REAL (Reconcile, Evolve, Advance, Lead) Consulting believes that anti-racist education involves a life-long commitment to the practice of seeking to understand ourselves, people, and our shared environment. REAL strives to build a customized durable foundation for clients at all points in their journey toward an anti-racist organizational culture. We reach this together by emphasizing personal reflection, interdisciplinary historical analysis, and compassion for people. Founded in 2018, Sydney Clark and Erica Nelson saw the need to weave our personal stories into our curriculum led with storytelling combined with executive leadership development, as this builds authenticity and trust toward a more equitable outdoor community.


Founded in 1856, we believe the most meaningful experiences are created by sharing the love

of nature and being inspired by its endless possibilities. Orvis pioneered the mail order industry in the United States, operates more than 80 retail stores in the U.S and the U.K., and maintains a network of over 400 dealers worldwide as a trusted source of discovery and adventure in the natural world. We promise to open the door to extraordinary outdoor experiences, and to protect nature by committing 5% of our pretax profits each year to conservation efforts worldwide.


1 Comment

  1. Gerardo Ramos on

    An old friend of mine, knowing how much I love to flyfish, emailed me the link to Brown Folks Fishing. We’re both “Brown,” and were both active in leftist Chicano causes during the 70’s. He remained in the cities. I moved to California’s Eastern Sierra over 30 years ago. I opened the link to Brown Folks Fishing and began to read. I immediately found it amusing, because I thought it was a parody of the fatuous, delusional notions that often bubble up out of the heads of persons desperate to polish their credentials as “woke” individuals. I really thought it was a send-up of the inane, fashionable posturing seen among academicians and politicians who are locked into the liberal paradigm. I even found myself laughing out loud. However, as I read on, it dawned on me: these people are saying this shit in earnest… They are actually serious. I continued reading, right down through the “Angling for All Pledge,” which I found especially hilarious. Again, I had to wonder: what planet do y’all live on? I don’t know that I’ve ever read more ridiculous, pretentious gobbledygook.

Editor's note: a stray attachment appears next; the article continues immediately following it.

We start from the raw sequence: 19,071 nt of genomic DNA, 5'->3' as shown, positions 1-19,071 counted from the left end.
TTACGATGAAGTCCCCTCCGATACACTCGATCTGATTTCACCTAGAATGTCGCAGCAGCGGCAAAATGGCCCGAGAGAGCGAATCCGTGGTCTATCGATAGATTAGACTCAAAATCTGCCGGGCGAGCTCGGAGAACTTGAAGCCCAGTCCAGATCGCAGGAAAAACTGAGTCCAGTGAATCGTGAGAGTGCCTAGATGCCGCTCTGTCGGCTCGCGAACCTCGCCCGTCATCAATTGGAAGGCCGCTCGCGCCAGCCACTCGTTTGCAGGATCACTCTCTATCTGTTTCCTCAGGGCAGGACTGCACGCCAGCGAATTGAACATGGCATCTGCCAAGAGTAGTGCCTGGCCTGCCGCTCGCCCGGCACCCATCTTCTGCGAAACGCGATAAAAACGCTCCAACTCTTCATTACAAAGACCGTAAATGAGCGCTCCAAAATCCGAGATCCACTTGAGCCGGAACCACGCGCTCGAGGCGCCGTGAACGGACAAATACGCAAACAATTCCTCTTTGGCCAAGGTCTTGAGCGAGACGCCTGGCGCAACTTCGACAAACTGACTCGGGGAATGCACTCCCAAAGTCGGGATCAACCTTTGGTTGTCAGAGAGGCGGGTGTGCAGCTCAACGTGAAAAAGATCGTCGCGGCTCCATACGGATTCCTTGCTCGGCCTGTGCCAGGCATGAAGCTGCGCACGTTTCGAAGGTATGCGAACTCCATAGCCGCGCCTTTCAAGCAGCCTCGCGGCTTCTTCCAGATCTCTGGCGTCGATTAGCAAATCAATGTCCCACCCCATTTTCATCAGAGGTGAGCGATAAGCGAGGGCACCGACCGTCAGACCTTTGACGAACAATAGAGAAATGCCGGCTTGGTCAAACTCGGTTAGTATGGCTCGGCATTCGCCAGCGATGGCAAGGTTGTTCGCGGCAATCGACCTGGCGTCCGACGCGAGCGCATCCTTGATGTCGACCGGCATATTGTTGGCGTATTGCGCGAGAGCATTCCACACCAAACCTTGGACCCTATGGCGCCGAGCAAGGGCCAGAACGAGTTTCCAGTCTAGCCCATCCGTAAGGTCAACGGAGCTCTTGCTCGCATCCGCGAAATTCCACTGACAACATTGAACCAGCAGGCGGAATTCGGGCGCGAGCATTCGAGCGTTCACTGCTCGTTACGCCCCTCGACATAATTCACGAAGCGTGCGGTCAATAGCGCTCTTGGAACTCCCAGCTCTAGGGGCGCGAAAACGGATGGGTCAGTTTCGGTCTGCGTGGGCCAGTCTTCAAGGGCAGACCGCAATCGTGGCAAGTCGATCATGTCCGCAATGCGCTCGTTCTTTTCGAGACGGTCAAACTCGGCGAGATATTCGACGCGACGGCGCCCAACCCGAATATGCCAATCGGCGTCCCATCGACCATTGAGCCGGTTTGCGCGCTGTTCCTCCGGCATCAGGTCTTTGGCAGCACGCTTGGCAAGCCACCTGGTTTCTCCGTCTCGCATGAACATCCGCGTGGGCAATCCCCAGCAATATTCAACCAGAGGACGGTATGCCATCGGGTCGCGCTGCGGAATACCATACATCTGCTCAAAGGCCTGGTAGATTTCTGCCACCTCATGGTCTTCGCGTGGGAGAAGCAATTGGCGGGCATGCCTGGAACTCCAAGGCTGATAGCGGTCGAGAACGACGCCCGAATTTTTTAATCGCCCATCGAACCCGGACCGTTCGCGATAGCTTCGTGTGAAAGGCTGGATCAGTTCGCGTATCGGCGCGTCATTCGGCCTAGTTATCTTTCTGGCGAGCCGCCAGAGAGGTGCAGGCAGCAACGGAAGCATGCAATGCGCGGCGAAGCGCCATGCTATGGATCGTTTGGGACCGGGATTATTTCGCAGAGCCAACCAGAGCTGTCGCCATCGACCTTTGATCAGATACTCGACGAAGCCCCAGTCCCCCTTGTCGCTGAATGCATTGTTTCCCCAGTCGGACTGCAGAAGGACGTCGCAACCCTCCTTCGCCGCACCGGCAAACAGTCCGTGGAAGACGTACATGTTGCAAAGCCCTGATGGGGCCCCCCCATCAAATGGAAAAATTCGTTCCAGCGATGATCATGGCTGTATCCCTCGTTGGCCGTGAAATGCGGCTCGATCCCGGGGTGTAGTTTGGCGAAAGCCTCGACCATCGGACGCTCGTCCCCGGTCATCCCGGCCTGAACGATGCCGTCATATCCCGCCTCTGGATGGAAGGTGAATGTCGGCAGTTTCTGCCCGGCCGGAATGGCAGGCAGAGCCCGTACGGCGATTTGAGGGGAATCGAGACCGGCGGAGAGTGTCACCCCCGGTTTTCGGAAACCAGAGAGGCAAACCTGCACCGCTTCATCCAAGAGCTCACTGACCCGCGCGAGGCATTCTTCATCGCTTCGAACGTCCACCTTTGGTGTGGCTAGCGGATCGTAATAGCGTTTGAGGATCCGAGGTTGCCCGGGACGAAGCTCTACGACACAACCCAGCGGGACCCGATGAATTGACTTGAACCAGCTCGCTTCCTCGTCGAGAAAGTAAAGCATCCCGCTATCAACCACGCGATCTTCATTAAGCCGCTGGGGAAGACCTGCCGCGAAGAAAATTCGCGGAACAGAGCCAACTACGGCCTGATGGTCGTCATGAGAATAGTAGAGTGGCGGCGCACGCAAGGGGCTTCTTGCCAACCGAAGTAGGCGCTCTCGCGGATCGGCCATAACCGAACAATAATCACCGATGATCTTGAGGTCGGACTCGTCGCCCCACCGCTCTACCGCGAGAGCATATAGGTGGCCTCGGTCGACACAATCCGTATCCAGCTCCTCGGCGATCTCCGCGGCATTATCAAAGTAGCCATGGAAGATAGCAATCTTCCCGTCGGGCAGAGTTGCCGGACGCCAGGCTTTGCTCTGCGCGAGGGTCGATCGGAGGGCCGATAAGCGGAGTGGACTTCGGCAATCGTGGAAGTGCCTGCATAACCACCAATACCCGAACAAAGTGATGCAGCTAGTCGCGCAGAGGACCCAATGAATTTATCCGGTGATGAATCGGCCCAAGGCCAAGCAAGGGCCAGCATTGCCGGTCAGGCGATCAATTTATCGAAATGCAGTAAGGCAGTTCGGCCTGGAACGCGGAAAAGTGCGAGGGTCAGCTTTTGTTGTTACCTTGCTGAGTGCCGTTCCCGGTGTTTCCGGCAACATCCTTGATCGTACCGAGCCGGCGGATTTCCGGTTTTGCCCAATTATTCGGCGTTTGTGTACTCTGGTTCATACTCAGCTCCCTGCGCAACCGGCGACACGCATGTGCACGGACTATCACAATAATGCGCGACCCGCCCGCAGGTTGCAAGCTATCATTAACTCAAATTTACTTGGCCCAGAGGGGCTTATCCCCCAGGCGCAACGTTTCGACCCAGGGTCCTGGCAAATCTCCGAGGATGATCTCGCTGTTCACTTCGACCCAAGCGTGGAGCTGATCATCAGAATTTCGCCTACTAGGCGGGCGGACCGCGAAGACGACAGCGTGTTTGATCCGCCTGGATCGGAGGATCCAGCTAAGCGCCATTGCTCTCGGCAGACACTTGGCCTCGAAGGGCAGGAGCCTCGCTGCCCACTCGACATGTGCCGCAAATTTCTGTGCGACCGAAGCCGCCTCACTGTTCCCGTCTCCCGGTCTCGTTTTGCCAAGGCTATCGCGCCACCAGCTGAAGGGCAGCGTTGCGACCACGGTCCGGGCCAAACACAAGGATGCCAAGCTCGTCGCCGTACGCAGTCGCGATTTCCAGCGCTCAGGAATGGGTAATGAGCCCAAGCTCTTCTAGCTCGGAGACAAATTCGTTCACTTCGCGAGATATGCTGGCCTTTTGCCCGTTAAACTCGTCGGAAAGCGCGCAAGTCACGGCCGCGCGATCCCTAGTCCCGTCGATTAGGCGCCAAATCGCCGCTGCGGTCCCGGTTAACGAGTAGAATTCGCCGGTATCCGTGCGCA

I am a Mexican-American, the son of immigrants. Flyfishing was not part of my heritage, but that did not stop me, some forty years ago, from buying a flyrod and learning to tie flies. I found myself innately attracted to flyfishing because I expected to find it more enjoyable than bait or lure fishing, and no white person anywhere – merchant, angler or conservationist – has ever discouraged me from pursuing this sport. Most of the Raza that I know – fellow Mexicans or Chicanos – who have watched me or accompanied me while I flyfished, have shown little interest in learning my kind of angling. When I describe to them the pleasures of hiking up into the high country, and of catch-and-release, I usually get a deer-in-the-headlights look. But in the end, who am I to insist they convert? More importantly, who am I to claim that white society has denied them the choice to flyfish? I refuse to give any merit to such an inane myth.

    I quote here just one of the gems from the text in the Brown Folks Fishing website: “The framework of conservation as it exists is deeply rooted in white supremacy, erasure, and colonialism.” This could only have been written by politically or financially motivated opportunists, intent on exploiting the unexamined assumptions of pin-heads who are slaves to radical chic. Like, yeah, I’ll pay you $250, so I can say I’ve been knighted under the Angling for All Pledge and expound on the evils of white conservationism to my as yet un-woke friends…

    The country is going through a crisis of distrust and disunity – the kind of crisis where self-serving politicians and entrepreneurs have a field day. There are great numbers of white folk in our country who may not have great sympathy for so-called “liberal” or “liberation” policies, but who would be quite willing to live with a sane, anti-racist agenda that truly promotes diversity– one by which they are not ideologically vilified by careerist, virtue-signaling academicians and politicians. When people see more and more of the kind of pretentious rhetoric that you are using, they become prejudiced against, and scornful of, anything that even smells progressive or “liberal,” especially when it floats on a rationale that generalizes them as villains. Some people finally feel so fed-up and disrespected, that they will do something as desperately stupid as vote for a racist, ignorant, grotesquely narcissistic demagogue like Donald Trump.

    Your pretentious, virtue-signaling foolishness does nothing for the common good, and most of the people you claim to speak for would only wonder at your presumptuousness.